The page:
Jody Hice: And very vague, all at the same time.
Mark Meadows: It's vague on purpose and I believe that part of that design is so that they can get to 218 votes so that somebody can define abuse of power in a way that they choose to define it back home in their districts. And so, you know, they've talked about quid pro quo. They've talked about treason and they've talked about bribery and as you know, they did a focus group to talk about bribery—
Jody Hice: And on something never testified in any of the hearings…
Jody Hice: Oh absolutely. The whole country knows.
Mark Meadows: So it's-so I mean when you look at this, that now, all of a sudden they're asking us to believe that the President Donald Trump went out of character and had 30 people listening in on a phone call to be so subtle with something that now even today that President Zelensky their foreign minister, Mr. Yarmac. So we have three officials in Ukraine.
Jody Hice: Three high-ranking officials.
Mark Meadows: Yeah, the highest ranking officials, who said that there was no linkage between aid and any pause in aid and what they were being asked to do. Now, if that's the case and just think about it, if that's the case when you actually perpetrate a crime you actually have to have a victim and if the very victims that the Democrat allege are out there say listen, nothing happened then how in the world do you expect the American people to support impeachment? I can't-I won't vote for it. I think the vast majority of Americans believe-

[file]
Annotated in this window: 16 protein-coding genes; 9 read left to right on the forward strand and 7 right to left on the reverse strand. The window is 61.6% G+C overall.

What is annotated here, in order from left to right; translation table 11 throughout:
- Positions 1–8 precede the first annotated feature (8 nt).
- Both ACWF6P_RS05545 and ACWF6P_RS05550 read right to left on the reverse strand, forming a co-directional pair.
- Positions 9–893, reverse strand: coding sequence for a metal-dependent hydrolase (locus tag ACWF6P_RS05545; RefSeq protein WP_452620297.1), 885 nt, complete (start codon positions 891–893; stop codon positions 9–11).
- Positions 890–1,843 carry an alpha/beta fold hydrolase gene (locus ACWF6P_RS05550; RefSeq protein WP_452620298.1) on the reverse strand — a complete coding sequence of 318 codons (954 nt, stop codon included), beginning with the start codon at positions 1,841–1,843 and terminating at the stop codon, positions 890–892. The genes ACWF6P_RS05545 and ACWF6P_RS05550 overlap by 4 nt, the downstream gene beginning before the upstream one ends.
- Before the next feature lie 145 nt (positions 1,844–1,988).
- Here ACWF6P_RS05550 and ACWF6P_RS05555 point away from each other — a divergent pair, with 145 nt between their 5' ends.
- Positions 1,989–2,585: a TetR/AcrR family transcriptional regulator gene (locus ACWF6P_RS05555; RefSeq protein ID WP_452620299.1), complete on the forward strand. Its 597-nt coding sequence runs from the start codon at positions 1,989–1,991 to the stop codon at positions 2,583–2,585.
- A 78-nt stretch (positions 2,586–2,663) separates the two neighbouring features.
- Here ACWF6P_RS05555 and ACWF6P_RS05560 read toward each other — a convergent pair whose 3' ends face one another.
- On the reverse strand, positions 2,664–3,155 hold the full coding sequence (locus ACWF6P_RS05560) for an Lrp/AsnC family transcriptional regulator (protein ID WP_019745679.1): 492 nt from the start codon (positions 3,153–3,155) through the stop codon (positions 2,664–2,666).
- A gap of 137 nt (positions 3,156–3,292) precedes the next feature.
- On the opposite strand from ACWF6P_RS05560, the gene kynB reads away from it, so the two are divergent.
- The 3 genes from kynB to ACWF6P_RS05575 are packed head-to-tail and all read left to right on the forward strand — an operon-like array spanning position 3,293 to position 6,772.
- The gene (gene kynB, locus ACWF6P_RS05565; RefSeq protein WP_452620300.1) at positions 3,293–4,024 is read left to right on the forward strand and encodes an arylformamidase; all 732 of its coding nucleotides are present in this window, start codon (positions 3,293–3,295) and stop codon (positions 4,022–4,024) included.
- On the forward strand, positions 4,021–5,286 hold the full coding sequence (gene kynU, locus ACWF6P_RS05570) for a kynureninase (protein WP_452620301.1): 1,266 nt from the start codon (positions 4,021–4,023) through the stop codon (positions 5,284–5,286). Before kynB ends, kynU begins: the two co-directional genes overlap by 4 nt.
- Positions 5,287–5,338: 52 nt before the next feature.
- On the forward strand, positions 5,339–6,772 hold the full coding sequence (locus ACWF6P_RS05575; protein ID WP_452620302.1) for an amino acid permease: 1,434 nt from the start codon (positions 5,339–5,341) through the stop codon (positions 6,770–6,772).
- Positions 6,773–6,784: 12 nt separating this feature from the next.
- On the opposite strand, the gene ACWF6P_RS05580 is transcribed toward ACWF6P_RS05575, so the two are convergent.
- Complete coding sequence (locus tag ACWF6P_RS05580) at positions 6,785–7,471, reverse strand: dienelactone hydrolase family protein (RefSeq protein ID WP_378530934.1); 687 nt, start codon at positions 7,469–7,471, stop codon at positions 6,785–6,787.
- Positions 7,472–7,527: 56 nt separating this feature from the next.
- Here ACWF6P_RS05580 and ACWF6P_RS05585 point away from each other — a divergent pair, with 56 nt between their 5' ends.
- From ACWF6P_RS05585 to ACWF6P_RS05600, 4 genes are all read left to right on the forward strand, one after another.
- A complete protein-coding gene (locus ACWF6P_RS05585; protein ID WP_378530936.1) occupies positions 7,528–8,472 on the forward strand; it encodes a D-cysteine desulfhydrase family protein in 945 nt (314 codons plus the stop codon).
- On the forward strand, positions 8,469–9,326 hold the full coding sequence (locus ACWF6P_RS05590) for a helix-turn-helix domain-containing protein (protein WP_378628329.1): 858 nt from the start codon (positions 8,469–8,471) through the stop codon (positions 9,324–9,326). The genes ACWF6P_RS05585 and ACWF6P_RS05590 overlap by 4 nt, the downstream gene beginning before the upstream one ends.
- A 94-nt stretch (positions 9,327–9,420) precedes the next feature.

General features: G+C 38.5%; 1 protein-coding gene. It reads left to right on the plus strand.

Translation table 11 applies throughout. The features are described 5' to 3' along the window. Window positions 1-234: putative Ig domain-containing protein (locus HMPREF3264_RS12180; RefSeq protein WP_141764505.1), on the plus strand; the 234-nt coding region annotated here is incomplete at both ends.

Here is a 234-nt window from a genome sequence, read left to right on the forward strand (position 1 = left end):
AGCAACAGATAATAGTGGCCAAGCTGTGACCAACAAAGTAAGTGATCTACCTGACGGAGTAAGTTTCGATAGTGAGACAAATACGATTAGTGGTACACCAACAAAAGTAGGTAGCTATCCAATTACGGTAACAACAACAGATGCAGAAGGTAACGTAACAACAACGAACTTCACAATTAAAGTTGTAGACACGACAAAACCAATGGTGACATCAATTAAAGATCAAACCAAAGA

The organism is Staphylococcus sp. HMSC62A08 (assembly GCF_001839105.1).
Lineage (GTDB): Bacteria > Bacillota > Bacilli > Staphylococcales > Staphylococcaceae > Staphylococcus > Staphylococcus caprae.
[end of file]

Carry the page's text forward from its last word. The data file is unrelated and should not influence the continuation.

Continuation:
Mark Meadows: Yeah, I think there's going to be real pressure among some of my Democrat colleagues because they wrote it so narrow and so open in terms of abuse of power, of obstruction of Congress. They probably get to their 218 threshold. I do think that they will have more than two defections on the Democrat’s side—if they're smart, the Democrat freshman. You know, listen, here's the interesting thing when you get here as a freshman, you believe everybody. It doesn't take too long into being here to realize that everybody's best interest is not your best interest. (crosstalk) In fact, you'll find they say this is good for you. And by the way, you need to do it for you and what they really mean is you need to do it for me and if you do it for me, I won't forget, but they always do forget.